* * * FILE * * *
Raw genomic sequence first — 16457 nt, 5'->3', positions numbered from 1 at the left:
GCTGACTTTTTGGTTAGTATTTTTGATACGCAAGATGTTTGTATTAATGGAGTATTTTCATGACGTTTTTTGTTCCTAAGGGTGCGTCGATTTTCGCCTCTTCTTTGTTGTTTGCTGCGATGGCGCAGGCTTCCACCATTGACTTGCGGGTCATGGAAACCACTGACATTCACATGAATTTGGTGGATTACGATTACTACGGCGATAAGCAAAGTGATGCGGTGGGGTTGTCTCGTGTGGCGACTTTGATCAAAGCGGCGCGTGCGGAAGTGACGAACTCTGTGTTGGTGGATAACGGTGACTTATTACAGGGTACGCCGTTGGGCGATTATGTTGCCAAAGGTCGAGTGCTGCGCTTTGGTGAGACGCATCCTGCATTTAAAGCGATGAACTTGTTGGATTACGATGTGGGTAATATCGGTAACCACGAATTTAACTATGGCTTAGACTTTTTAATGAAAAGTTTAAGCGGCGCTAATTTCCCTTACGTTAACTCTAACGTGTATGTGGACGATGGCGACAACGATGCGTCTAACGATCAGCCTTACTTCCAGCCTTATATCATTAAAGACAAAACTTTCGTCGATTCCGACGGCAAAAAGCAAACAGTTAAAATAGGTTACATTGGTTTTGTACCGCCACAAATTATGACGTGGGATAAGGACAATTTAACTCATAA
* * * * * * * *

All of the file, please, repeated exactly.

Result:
Raw genomic sequence first — 16457 nt, 5'->3', positions numbered from 1 at the left:
GCTGACTTTTTGGTTAGTATTTTTGATACGCAAGATGTTTGTATTAATGGAGTATTTTCATGACGTTTTTTGTTCCTAAGGGTGCGTCGATTTTCGCCTCTTCTTTGTTGTTTGCTGCGATGGCGCAGGCTTCCACCATTGACTTGCGGGTCATGGAAACCACTGACATTCACATGAATTTGGTGGATTACGATTACTACGGCGATAAGCAAAGTGATGCGGTGGGGTTGTCTCGTGTGGCGACTTTGATCAAAGCGGCGCGTGCGGAAGTGACGAACTCTGTGTTGGTGGATAACGGTGACTTATTACAGGGTACGCCGTTGGGCGATTATGTTGCCAAAGGTCGAGTGCTGCGCTTTGGTGAGACGCATCCTGCATTTAAAGCGATGAACTTGTTGGATTACGATGTGGGTAATATCGGTAACCACGAATTTAACTATGGCTTAGACTTTTTAATGAAAAGTTTAAGCGGCGCTAATTTCCCTTACGTTAACTCTAACGTGTATGTGGACGATGGCGACAACGATGCGTCTAACGATCAGCCTTACTTCCAGCCTTATATCATTAAAGACAAAACTTTCGTCGATTCCGACGGCAAAAAGCAAACAGTTAAAATAGGTTACATTGGTTTTGTACCGCCACAAATTATGACGTGGGATAAGGACAATTTAACTCATAA